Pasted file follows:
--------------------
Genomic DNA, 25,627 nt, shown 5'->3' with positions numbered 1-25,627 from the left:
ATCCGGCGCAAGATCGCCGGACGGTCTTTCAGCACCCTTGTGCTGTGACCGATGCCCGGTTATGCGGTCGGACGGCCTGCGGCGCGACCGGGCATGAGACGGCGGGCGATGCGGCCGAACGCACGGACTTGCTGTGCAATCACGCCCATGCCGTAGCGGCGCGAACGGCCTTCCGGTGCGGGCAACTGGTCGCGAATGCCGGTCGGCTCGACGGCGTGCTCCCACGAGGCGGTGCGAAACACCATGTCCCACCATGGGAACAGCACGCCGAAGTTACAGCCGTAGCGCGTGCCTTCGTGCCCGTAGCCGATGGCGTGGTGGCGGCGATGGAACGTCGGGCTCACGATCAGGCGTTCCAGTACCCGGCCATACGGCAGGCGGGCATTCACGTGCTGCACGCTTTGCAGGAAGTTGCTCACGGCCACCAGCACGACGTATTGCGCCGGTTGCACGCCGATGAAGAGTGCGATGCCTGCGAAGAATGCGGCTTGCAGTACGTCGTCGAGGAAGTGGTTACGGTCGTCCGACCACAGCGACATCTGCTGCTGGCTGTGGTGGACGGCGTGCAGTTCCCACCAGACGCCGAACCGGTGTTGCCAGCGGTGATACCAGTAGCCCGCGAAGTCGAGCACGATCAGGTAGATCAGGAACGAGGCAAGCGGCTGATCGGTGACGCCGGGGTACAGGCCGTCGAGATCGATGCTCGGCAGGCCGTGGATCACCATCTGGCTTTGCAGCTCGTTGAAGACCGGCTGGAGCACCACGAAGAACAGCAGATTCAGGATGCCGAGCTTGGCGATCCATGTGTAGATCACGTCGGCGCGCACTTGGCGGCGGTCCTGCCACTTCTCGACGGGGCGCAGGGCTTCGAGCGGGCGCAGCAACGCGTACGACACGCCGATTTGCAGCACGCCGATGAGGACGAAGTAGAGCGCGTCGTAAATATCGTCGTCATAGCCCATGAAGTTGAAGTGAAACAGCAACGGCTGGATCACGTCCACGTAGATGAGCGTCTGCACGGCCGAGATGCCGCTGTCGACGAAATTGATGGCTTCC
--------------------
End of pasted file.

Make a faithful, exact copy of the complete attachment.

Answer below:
Genomic DNA, 25,627 nt, shown 5'->3' with positions numbered 1-25,627 from the left:
ATCCGGCGCAAGATCGCCGGACGGTCTTTCAGCACCCTTGTGCTGTGACCGATGCCCGGTTATGCGGTCGGACGGCCTGCGGCGCGACCGGGCATGAGACGGCGGGCGATGCGGCCGAACGCACGGACTTGCTGTGCAATCACGCCCATGCCGTAGCGGCGCGAACGGCCTTCCGGTGCGGGCAACTGGTCGCGAATGCCGGTCGGCTCGACGGCGTGCTCCCACGAGGCGGTGCGAAACACCATGTCCCACCATGGGAACAGCACGCCGAAGTTACAGCCGTAGCGCGTGCCTTCGTGCCCGTAGCCGATGGCGTGGTGGCGGCGATGGAACGTCGGGCTCACGATCAGGCGTTCCAGTACCCGGCCATACGGCAGGCGGGCATTCACGTGCTGCACGCTTTGCAGGAAGTTGCTCACGGCCACCAGCACGACGTATTGCGCCGGTTGCACGCCGATGAAGAGTGCGATGCCTGCGAAGAATGCGGCTTGCAGTACGTCGTCGAGGAAGTGGTTACGGTCGTCCGACCACAGCGACATCTGCTGCTGGCTGTGGTGGACGGCGTGCAGTTCCCACCAGACGCCGAACCGGTGTTGCCAGCGGTGATACCAGTAGCCCGCGAAGTCGAGCACGATCAGGTAGATCAGGAACGAGGCAAGCGGCTGATCGGTGACGCCGGGGTACAGGCCGTCGAGATCGATGCTCGGCAGGCCGTGGATCACCATCTGGCTTTGCAGCTCGTTGAAGACCGGCTGGAGCACCACGAAGAACAGCAGATTCAGGATGCCGAGCTTGGCGATCCATGTGTAGATCACGTCGGCGCGCACTTGGCGGCGGTCCTGCCACTTCTCGACGGGGCGCAGGGCTTCGAGCGGGCGCAGCAACGCGTACGACACGCCGATTTGCAGCACGCCGATGAGGACGAAGTAGAGCGCGTCGTAAATATCGTCGTCATAGCCCATGAAGTTGAAGTGAAACAGCAACGGCTGGATCACGTCCACGTAGATGAGCGTCTGCACGGCCGAGATGCCGCTGTCGACGAAATTGATGGCTTCC